A more illuminating look at
The Light Cone
Last updated 15 Jun 1996.
click to see this Light Cone rendered in VRML


The Light Cone (1905present) 
Recall that the future Light Cone of an event is
the futurehistory of a lightflash of emitted at that event.
It is an absolute surface for the EinsteinMinkowski Spacetime.
The Light Cone plays additional roles in Einstein's Theory of Relativity:
The fact that the speed of light is finite
(that is, not infinite)
is crucial to the Light Cone.
At the end of this page, we
consider the "Galilean limit",
in which we pretend that "the speed of light is infinite".
In doing so, we can understand why our common sense intuition is
"Galilean" and not "Einsteinian".
Causal Structure
Causal structure provides each event
in spacetime with its own notion of ordering events
into "those events to its past", "those events in
its present", and "those events to its future".
Given an event
 events to its past could have influenced it
 events to its future could be influenced by it
An example
As an example, consider again the trip on Einstein's Train.
Aristotle's Spacetime and Galileo's Spacetime
In Aristotle's Spacetime and Galileo's Spacetime,
their absolute "horizontal planes of simultaneity"
defined the following causal structure:
For a given event, consider the particular the absolute hoizontal plane
on which this event sits.
Events lying above this plane (in the diagram) are
"events to the future" of our given event.
Events lying below this plane (in the diagram) are
"events to the past" of our given event.
Events lying at the boundary between future and past
(that is, on its horizontal plane) are "events happening now"
(that is, "simultaneous").
EinsteinMinkowski Spacetime
In EinsteinMinkowski spacetime, the causal structure is different.
The Light Cone at that event divides spacetime into distinct regions:
causalfuture, causalpast and spacelike.
Causal can be further divided into timelike and lightlike.
The Ultimate Speed Limit
The Light Cone places an upper speed limit for all objects.
Only "massless" particles can travel along the cone. For example,
a photon ("a particle of light") is massless.
Thus, our worldlines are confined to always be within the Light Cone.
Measurement
For the interested reader, we give the details of measurement of time and space
using the "RADAR method".
Equip each observer with a wristwatch and a flashlight.
 We send out a lightflash, aimed at just the right direction and emitted
at just the right time, so that signal hits the event of interest.
 and then, wait for its echo.
In other words, use the Light Cone of the event of interest.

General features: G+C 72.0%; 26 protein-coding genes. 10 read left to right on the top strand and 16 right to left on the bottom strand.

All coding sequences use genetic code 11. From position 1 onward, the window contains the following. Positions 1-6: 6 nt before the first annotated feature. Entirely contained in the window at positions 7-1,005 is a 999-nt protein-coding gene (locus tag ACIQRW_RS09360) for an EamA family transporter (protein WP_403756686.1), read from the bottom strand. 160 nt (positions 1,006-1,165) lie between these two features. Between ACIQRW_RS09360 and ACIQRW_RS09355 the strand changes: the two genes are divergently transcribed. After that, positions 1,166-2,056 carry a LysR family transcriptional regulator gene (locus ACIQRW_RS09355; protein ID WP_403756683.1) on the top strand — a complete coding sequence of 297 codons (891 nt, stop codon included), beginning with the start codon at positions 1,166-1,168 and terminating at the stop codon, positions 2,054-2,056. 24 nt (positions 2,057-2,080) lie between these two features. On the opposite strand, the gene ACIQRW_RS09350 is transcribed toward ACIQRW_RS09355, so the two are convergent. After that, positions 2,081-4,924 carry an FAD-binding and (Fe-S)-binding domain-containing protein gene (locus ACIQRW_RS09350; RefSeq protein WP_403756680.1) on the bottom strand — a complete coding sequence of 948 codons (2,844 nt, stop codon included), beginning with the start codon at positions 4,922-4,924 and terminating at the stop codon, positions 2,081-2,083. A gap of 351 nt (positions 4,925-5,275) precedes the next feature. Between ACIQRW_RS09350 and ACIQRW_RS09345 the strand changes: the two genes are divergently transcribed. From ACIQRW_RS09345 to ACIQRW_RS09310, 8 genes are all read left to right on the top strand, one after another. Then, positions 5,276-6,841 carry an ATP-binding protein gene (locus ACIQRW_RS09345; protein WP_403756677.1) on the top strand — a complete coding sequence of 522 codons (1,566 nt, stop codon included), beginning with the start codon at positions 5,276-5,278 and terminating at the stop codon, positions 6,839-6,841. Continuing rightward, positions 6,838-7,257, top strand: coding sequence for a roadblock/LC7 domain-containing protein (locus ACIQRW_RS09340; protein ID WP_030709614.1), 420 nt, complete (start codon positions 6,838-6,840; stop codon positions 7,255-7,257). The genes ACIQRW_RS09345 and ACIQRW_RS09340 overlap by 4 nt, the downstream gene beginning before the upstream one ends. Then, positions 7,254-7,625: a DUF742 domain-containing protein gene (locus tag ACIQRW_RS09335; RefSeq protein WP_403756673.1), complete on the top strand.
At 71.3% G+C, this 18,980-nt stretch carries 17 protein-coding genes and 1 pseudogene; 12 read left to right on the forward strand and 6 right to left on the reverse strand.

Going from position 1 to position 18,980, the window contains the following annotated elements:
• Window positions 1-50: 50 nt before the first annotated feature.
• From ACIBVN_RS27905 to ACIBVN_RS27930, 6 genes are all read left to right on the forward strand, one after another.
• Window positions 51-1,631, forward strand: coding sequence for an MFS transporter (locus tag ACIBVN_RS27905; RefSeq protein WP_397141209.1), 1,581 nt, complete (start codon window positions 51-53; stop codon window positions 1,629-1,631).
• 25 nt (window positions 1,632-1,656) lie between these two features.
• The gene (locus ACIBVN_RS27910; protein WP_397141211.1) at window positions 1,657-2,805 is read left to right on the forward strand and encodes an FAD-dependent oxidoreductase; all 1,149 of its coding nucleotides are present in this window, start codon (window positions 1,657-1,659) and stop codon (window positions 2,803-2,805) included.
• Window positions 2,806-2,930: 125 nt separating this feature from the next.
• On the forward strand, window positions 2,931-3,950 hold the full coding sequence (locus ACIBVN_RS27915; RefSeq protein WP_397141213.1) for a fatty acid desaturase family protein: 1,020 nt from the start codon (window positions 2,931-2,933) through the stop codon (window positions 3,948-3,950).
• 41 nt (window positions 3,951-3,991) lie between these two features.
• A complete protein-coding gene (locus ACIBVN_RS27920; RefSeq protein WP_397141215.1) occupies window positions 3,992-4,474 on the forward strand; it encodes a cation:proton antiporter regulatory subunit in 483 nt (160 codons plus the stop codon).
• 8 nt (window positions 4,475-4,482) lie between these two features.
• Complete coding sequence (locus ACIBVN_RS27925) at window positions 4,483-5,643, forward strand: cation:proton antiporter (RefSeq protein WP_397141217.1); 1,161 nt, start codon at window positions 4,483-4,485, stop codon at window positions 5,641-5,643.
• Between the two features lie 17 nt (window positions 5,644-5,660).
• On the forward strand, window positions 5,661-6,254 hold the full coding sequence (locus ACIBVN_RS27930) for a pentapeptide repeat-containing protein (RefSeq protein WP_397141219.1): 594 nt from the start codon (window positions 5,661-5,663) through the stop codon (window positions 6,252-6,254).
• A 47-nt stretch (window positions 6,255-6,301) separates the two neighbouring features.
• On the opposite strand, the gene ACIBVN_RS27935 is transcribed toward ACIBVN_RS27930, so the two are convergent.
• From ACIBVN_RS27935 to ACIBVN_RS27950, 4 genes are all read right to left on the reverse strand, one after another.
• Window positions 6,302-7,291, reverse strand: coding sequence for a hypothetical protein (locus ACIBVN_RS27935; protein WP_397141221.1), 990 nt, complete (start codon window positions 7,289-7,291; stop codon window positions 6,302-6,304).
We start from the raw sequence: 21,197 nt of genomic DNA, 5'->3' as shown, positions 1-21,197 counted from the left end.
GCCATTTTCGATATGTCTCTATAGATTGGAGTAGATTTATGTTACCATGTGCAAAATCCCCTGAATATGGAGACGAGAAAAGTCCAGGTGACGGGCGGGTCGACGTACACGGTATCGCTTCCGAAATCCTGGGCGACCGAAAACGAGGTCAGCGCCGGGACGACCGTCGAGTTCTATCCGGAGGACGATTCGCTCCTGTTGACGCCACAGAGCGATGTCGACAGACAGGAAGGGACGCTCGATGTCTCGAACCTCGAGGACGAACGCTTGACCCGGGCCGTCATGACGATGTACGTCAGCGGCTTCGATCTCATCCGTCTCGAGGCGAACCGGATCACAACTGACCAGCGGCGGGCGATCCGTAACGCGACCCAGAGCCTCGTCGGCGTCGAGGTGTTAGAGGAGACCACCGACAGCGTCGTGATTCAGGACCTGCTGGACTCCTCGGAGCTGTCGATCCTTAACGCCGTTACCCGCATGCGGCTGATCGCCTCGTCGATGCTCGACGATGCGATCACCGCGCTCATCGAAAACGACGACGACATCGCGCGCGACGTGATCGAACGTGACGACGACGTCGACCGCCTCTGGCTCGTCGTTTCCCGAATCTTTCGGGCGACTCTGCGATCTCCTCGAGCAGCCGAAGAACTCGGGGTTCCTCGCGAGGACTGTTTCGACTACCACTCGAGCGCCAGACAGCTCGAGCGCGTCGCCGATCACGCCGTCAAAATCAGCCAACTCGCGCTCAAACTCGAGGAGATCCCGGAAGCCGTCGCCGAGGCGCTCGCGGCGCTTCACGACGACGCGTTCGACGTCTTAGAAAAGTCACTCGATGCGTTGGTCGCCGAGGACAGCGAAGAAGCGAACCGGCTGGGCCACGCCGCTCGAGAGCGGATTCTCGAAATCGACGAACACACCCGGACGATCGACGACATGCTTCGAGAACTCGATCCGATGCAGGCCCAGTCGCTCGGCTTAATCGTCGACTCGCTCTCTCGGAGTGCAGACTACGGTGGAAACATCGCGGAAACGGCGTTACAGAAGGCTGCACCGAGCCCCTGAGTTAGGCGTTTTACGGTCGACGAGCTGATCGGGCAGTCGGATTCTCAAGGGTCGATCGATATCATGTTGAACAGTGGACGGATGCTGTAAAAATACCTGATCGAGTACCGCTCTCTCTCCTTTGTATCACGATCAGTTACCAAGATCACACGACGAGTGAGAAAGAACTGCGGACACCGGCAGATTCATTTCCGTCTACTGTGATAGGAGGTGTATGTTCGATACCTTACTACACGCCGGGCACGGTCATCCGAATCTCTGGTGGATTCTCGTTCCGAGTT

By making three timemeasurements (by looking at my wristwatch),
we can determine the "spatial distance" and "time elapsed"
between that distant event and some event on my worldline.
Here is a spacetime diagram of a RADAR measurement:
 "Ref" is an event "on my worldline, my wristwatch reads t_{ref}".
 "X" is the event I am interested in.
 "Send" is the event "my wristwatch reads t_{send}
when I emit the lightpulse"
 "Echo" is the event "my wristwatch reads t_{echo}
when I receive the echo of my lightpulse"
Define
 t_{1}=(t_{ref}t_{send}), "the elapsedtime between your Sending the pulse and
your Reference event".
 t_{1} < 0, if "you send after your reference event".
 t_{1} = 0, if "you send at your reference event".
 t_{1} > 0, if "you send before your reference event".
 t_{2}=(t_{echo}t_{ref}), "the elapsedtime between your reference event
and your receiving the echo."
 t_{2} < 0, if "you receive the echo before your
reference event".
 t_{2} = 0, if "you receive the echo at
your reference event".
 t_{2} > 0, if "you receive the echo after
your reference event".
Interpretation of the order of operations:
 "reference, send, echo" means that t_{1} < 0
and t_{2} > 0, so t_{1}t_{2} < 0
 "reference=send, echo" means that t_{1} = 0
and t_{2} > 0, so t_{1}t_{2} = 0
 "send, reference, echo" means that t_{1} > 0
and t_{2} > 0, so t_{1}t_{2} > 0
 "send, reference=echo" means that t_{1} > 0
and t_{2} = 0, so t_{1}t_{2} = 0
 "send, echo, reference" means that t_{1} > 0
and t_{2} < 0, so t_{1}t_{2} < 0
 "send=reference=echo" means that t_{1} = 0
and t_{2} = 0, so t_{1}t_{2} = 0
Spatial separation:
spatial separation =
(1/2)ct_{roundtrip} = (1/2)c(t_{1} + t_{2})
Elapsed time:
elapsed time = (1/2)(t_{2}t_{1})
The Galilean Limit
Recall that the convention in relativity is to draw
a spacetime diagram in which the Light Cone
appears with the sides slanted at 45 degrees away from the vertical.
This has the effect of setting the relative scales between "time"
and "space" measurements: 1 second, 1 lightsecond.
However, realize that 1 lightsecond is a huge distance: 300,000 km
(186,000 miles). It is instructive to draw a spacetime diagram
using a more practical commonsense scale. Where is the Light Cone?
The Galilean Limit
(912 kb)
(53 kb)
On a commonsense scale, the Light Cone "practically coincides" with
our personal plane of simultaneity. In fact, the personal planes
of simultaneity of other people near us also "practically coincide".
In other words, our daily experiences expose us to only a small
part of our Light Cone... and thus, spacetime looks like Galileo's Spacetime
to us.
This explains why we have a "Galilean" intuition about the
nature of time. If, someday, we are able to experience
highspeeds near the speed of light, we will develop a commonsense
intuition for Einstein's Theory of Relativity.
Rob Salgado (salgado@physics.syr.edu)
15Jun1996